Cannabis usage in those who suffer from rheumatoid arthritis is suggested to reduce inflammatory factors which causes a trademark symptom of the disease, chronic pain.
Research by Irish company, GreenLight Medicines, indicated that the chemical compound in the cannabis plant known as cannabinoids reduce certain causes of inflammation which contribute to some symptoms that define rheumatoid arthritis.
Usage of cannabinoids is indicated to interfere with the pathology of the disease, therefore this compound “may also reduce sensitisation of nerve endings to pain,” said PhD David Gibson, Chief Scientific Officer in GreenLight Medicines Ltd., which is the first Irish pharmaceutical company to focus on the clinical use of phyto-cannabinoids and other plant-based compounds.
The Cannabis Chemicals
Cannabinoids interact with the system in the human body known as the endocannabinoid system (ECS).
“Human produce their own cannabinoids throughout life which are thought to regulate mood, appetite, pain and inflammation via the ECS,” said Gibson.
Tetrahydrocannabinol (THC) is a type of plant-based cannabinoid which produces the ‘high’ associated with cannabis use. Research suggests the chemical can cause paranoia, psychosis and that misuse can cause schizophrenia in later life, although this point is highly contested Cannabidiol (CBD), is less psychoactive and is used to reduce anxiety, inflammation and provide pain relief. CBD can be bought as an oil in Ireland.
It is unclear how this research by GreenLight Medicine Ltd. will impact the usual course of treatment for those with rheumatoid arthritis as “clinical trials conducted on cannabinoids to date are inconclusive on whether they are effective in this condition,” added Gibson.
This is the result of several variables such as “doses used in the trials, modes of delivery, poor trial design,” he continued.
Current Irish Treatments
The current course of treatment used for people with the disease is long term immunosuppressant medications such as methotrexate, biological drugs which are taken as an injection or intravenously and taking large doses of steroids. Other methods of treatment are also used.
Several side affects are related to these drugs. For example, taking copious amounts of steroids over numerous years can lead to adrenal insufficiency and restricted development. Methotrexate can cause vomiting, nausea, diarrhoea and hair loss in some cases.
“At this point there isn’t enough evidence in terms of the efficacy or safety of CBD as a treatment option. This is also the view of the Arthritis Foundation in the US and the UK,” said Head of Communications and Advocacy at Arthritis Ireland, Brian Lynch.
Some research in this area which has been conducted in the past few years suggests there are health benefits to using CBD, especially when using it to treat certain illnesses. However, there is no substantial body of work that provides overwhelming evidence that CBD could be used as an alternative to treat rheumatoid arthritis.
Gibson believes however that “there is lots of anecdotal evidence to suggest it can help with pain and recent reports from Canada and US suggest many people accessing medical cannabis do so because of musculoskeletal pain experienced through arthritis and pain.”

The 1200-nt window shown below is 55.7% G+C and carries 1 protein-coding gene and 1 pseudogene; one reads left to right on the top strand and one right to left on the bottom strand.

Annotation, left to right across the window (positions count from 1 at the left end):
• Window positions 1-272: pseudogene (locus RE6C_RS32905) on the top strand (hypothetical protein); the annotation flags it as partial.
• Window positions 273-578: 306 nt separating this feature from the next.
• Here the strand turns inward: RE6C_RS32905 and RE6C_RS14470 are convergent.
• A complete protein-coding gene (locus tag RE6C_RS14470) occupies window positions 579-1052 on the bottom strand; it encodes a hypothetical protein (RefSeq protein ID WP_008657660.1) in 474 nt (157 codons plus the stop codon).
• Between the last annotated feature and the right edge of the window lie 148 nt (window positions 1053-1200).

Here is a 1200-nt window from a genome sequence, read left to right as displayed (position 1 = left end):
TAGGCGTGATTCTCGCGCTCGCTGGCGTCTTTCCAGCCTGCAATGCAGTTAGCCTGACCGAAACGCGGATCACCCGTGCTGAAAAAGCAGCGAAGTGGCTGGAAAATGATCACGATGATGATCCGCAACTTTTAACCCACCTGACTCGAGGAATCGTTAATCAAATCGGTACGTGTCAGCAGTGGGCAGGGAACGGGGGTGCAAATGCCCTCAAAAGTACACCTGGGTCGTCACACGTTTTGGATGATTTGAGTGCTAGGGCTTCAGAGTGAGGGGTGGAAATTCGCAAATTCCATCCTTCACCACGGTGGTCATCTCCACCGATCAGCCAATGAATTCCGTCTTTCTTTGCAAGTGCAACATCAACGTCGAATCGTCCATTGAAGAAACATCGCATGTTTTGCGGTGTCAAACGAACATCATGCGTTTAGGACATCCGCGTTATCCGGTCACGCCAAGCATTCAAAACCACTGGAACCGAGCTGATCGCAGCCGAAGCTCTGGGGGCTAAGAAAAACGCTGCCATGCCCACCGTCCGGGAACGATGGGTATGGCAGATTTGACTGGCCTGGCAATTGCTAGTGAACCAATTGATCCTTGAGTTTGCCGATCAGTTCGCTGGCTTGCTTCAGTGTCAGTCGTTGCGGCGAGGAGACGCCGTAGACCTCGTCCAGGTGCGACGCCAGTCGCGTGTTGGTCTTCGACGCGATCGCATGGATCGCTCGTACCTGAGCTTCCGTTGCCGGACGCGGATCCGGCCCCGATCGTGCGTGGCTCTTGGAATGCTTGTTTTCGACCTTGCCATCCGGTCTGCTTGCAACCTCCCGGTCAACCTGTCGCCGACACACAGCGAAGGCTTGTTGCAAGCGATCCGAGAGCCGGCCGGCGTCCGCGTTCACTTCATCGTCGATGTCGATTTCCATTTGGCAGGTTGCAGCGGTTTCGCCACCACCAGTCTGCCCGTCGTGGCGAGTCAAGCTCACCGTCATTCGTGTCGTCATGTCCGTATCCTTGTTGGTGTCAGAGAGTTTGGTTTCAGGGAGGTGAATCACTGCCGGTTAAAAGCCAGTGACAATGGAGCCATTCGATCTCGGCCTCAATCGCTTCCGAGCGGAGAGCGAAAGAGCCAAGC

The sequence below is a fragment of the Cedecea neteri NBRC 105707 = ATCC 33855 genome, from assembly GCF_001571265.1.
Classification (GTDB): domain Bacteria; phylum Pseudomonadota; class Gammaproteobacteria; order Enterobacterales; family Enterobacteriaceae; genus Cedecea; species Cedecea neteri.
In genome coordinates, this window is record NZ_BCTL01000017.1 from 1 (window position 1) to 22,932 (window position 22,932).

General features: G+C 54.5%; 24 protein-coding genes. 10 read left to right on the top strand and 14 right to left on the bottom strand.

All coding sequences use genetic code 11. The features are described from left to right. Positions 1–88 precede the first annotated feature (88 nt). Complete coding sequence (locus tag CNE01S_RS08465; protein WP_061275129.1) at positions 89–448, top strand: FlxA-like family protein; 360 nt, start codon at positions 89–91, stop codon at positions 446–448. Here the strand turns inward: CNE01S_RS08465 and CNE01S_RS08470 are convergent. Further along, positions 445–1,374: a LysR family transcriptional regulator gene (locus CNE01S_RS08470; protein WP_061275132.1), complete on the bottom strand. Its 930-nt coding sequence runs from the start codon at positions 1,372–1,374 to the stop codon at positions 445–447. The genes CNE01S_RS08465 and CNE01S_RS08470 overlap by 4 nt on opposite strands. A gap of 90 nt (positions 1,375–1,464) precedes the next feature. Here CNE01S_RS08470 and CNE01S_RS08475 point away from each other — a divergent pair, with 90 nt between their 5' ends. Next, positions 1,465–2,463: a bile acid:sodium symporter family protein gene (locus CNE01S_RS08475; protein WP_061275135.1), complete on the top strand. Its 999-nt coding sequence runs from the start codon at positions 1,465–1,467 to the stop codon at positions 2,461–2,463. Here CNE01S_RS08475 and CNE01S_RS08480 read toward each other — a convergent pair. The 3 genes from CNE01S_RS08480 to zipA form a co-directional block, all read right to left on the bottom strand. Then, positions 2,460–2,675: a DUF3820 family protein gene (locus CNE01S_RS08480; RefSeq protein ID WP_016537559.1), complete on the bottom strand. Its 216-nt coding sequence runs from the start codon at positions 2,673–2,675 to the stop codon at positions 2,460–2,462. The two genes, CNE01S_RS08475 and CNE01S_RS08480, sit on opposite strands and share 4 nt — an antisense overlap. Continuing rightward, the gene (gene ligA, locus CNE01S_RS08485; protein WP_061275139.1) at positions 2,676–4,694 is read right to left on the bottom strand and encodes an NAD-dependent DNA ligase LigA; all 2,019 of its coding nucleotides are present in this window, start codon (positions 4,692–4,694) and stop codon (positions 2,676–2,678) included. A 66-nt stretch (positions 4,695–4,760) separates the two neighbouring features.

There is still controversy over prescribing cannabis for medicinal use. Several protests have been held in Ireland to try and legalise weed and the initiative is consistently backed by the Green Party, especially when it comes to using it for medical purposes.
However, others state there is not enough evidence in relation to the health benefits of cannabis. Subsequently, due to a lack of comprehensive research, it is difficult to distinguish the benefits or negatives when it comes to treating certain illnesses with it.
The Health Products Regulatory Authority Ireland (HPRA) published a report on the medicinal use of cannabis, as requested by Minister for Health Simon Harris. Its findings suggest using the drug as a treatment method is still controversial.
The report proposed there is insufficient evidence to prove cannabis should be officially legalised and used as a safe and effective pharmaceutical drug at present. Some research indicates it pacifies certain patients with chronic conditions, which is why the HPRA suggested more that clinical research take place and access programmes for these specified cases should be created.
Irish Medicinal Cannabis
On the recommendations of the report, Harris announced that a medicinal cannabis access programme will be established, one of the demographics that qualify to potentially avail of medicinal marijuana are those who suffer from chronic pain.
Under these guidelines, those diagnosed with rheumatoid arthritis may avail of the drug through the programme regardless of the recent research on the connection between cannabis and arthritic inflammation.
Since the announcement of the access plan two years ago, progress on prescribing patients with medicinal cannabis was stunted until recently. The government did not want to further the plan until they secured a quality assured supplier of medicinal cannabis. Such a supplier was found earlier this year and consequently the government will begin to enact the plan.
Regarding cannabinoids being used to treat rheumatoid arthritis, more research needs to be done in this area.
GreenLight Medicines Ltd. plan to conduct clinical trials in 2020 on inflammatory and immune related conditions with lead compounds showing efficacy in the pre-clinical research programmes, according to their website.
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